Dig up your lawn and plant your flowerbeds with spuds. Marry a farmer. Buy land. The United Nations, commodity brokers and hedge funds, banks and governments all seem to agree that high food prices are here to stay.
According to mySupermarket and other food price-tracking sites, a typical shopping basket in Britain now costs around 6% more than it did last year but specific foods and key staples are clearly much dearer. Some English butter is up 40% in a year, chocolate biscuits 50%, coffee 20% and pasta 29%.
Globally, the UN also sees food prices rising over the next 10 years as higher energy and fertiliser costs affect farmers. In a recent report, the UN said it expected cereal prices to be 20% higher on average, compared with the previous decade, while meat prices would be up to 30% higher.
Inevitably this will hit the poorest the most. In Britain, families spend around 15% of their budget on food. In developing countries, this rises to 50% or more.
Al Gore, the former vice president, Nobel Prize winner and climate campaigner-in-chief, is opening a new global climate change activism program called the Climate Reality Project.
The group’s first program will be a live-streamed event called 24 Hours of Reality and held on Sept. 14-15. According to a press release from the organization, “people all around the globe living with the impacts of climate change will connect the dots between recent extreme weather events — including floods, droughts and storms — and the man-made pollution that is changing our climate.”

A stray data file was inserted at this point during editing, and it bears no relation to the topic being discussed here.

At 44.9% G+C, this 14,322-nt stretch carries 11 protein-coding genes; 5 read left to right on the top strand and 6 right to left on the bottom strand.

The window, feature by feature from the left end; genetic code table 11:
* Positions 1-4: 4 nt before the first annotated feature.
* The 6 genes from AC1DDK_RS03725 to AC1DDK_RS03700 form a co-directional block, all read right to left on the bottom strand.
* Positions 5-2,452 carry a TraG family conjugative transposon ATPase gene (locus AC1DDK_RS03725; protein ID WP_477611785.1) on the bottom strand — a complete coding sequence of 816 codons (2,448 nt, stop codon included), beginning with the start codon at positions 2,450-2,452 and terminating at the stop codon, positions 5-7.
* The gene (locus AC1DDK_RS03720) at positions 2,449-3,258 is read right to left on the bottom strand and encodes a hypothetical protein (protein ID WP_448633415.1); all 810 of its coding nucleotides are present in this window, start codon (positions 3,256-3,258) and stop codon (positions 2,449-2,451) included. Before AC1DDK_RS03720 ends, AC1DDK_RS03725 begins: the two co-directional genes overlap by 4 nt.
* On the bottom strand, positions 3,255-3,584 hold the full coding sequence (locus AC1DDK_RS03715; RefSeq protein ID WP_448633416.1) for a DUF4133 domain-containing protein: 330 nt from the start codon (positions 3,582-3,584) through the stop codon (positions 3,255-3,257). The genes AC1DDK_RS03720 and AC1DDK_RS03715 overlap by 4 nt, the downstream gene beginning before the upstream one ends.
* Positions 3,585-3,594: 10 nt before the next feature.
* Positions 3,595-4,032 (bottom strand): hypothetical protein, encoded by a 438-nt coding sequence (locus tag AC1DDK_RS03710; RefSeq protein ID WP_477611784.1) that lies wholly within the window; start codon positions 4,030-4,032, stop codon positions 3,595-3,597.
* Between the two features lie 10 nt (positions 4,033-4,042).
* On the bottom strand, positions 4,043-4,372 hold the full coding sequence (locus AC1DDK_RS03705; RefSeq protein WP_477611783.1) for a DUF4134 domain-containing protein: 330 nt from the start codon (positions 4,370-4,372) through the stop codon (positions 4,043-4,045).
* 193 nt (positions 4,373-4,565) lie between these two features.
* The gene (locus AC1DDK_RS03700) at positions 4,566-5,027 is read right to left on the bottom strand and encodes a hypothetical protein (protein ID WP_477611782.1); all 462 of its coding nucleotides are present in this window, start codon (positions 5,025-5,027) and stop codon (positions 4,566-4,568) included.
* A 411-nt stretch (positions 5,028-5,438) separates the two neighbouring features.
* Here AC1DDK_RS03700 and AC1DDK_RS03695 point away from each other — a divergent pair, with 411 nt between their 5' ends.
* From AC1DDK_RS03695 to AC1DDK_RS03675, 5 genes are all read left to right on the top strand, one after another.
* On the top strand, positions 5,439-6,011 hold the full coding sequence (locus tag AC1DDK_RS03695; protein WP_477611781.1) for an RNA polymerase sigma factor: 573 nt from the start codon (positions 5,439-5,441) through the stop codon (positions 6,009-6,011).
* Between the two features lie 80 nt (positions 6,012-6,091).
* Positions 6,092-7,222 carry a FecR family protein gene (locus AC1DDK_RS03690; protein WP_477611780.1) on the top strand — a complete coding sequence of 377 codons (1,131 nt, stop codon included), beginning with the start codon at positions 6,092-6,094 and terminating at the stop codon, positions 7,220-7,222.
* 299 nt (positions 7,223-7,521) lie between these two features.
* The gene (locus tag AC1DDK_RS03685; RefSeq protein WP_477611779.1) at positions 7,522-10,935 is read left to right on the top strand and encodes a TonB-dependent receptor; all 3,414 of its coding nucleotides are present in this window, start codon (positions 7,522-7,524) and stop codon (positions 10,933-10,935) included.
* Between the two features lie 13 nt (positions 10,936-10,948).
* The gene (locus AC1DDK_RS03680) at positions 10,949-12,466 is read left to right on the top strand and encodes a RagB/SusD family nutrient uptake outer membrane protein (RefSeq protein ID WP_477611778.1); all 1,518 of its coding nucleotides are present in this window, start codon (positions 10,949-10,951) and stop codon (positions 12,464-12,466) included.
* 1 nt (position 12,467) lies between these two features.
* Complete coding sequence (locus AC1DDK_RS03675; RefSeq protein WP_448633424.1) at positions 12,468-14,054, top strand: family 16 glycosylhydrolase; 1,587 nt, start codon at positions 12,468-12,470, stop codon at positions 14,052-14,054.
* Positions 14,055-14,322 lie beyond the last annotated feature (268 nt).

The idea is to educate the public about the impacts of global warming and to counter what Mr. Gore considers the well-financed disinformation and denial campaign run by the fossil fuel industries.
In June 2010, faculty, staff and administrators at Dartmouth College in New Hampshire had their desk trash cans replaced with six-inch-tall cartons. One year later, Dartmouth has sent 200 less tons of trash to the landfill, and recycling is up by one third.
From afar, the EcoArk Pavilion in Taipei has the look of many modern structures that grace the world's biggest cities. Its polished exterior and oblique angles give it the appearance of a futuristic glass ship. But approaching the structure, something remarkable becomes apparent: Its walls are constructed entirely of interlocking plastic bottles.
The polygonal bottles, known as Polli-Bricks and made of recycled PET plastic, ensure that the building is not only structurally sound--it can withstand earthquakes and typhoons--but also that it is environmentally friendly. Even more importantly, it's cheap.
Felicity Barringer writes her experience as a bike commuter on the New York Times.
Two things about my colleague Christine Haughney’s article on the reluctance of New York-area women to become bicycle commuters were striking. One was the main reason cited: fear. (Excessive sweating followed.) The second was an accompanying graphic with data from the Census Bureau’s American Community Survey indicating which cities have the most bike commuters and from an Australian study looking at gender differences in bike commuting.